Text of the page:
Incompressible Flow and the Finite Element Method, Volume 1. Advection–Diffusion and Isothermal Laminar Flow

  • ID: 2181217
  • Book
  • 480 Pages
  • John Wiley and Sons Ltd
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This comprehensive two volume reference work is devoted to the important details regarding the application of the finite element method to incompressible flows, addressing the theoretical background and the detailed development of appropriate numerical methods applied to their solution. Volume One provides extensive coverage of the prototypical fluid mechanics equation: the advection–diffusion equation. In addition, for both this equation and the equations of principal interest – the Navier–Stokes equations – (covered in detail in Volume Two), a discussion of both the continuous and discrete equations is presented. Also addressed are explanations of how to properly march the time–dependent equations using smart implicit methods. Boundary and initial conditions, so important in applications, are thoroughly described and discussed, including well–posedness. The important role played by the pressure, so confusing in the past, is carefully explained. Together, this two volume work explains and emphasizes consistency in six areas:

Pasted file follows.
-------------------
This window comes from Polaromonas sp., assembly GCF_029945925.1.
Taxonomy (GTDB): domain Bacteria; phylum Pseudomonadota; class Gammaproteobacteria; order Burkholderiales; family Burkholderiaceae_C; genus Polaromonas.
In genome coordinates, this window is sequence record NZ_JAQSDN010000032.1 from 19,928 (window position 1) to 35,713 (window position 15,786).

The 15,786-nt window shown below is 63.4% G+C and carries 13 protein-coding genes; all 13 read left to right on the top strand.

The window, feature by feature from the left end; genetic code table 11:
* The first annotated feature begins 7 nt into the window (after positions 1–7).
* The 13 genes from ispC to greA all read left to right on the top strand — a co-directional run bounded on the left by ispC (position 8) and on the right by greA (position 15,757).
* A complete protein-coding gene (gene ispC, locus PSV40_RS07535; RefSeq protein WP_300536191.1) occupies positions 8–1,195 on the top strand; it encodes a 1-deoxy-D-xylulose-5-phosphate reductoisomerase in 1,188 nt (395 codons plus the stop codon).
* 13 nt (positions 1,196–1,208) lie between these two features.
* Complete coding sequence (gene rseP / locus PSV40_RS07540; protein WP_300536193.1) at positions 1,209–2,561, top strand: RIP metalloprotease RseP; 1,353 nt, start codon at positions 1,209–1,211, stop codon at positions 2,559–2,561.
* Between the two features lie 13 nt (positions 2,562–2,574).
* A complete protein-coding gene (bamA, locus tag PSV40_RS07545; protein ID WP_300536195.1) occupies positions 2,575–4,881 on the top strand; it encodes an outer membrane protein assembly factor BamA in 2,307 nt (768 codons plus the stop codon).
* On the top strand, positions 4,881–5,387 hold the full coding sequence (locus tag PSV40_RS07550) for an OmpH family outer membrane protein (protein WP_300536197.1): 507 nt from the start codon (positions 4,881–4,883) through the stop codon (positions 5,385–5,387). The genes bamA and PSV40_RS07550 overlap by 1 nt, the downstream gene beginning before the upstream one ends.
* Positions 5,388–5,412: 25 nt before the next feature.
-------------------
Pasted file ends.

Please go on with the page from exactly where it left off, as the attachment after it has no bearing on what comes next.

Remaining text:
∗ consistent mass matrix

∗ consistent pressure Poisson equation

∗ consistent penalty methods

∗ consistent normal direction

∗ consistent heat flux

∗ consistent forces

Fully indexed and referenced
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Preface

Glossary of Abbreviations

1. Introduction

1.1 Introduction

1.2 Incompressible Flow

1.3 The Finite Element Method

1.4 Incompressible Flow and the Finite Element Method

1.5 Overview of this Volume

1.6 Some Subjective Discussion

1.7 Why Finite Elements? Why Not Finite Volumes?

2. The Advection–Diffusion Equation

2.1 The Continuum Equation

2.2 The Finite Element Equations /

Discretization of the Weak Form

2.3 Some Semi–Discrete Equations

2.4 Open Boundary Conditions (OBC′s)

2.5 Some Non–Galerkin Results

2.6 Dispersion, Dissipation, Phase Speed, Group Velocity, Mesh Design, and Wiggles

2.7 Time Integration

2.8 Additional Numerical Examples

Appendix 1 Some Element Matrices

A.1.1 Advection Diffusion Matrices

A.1.2 One–Dimensional Element Matrices

A.1.3 Two–Dimensional Element Matrices

A.1.4 Two Dimensional Control Volume Finite Element Matrices

Appendix 2 Further Comparison of Finite Elements and Finite Volumes

A.2.1 Introduction

A.2.2 Viewpoint One

A.2.3 Viewpoint Two

Appendix 3 Scalar Projections, Orthogonal and Not and

Projection Methods

A.3.1 Introduction

A.3.2 Scalar Projections

References

Author Index

Subject Index
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P. M. Gresho
R. L. Sani
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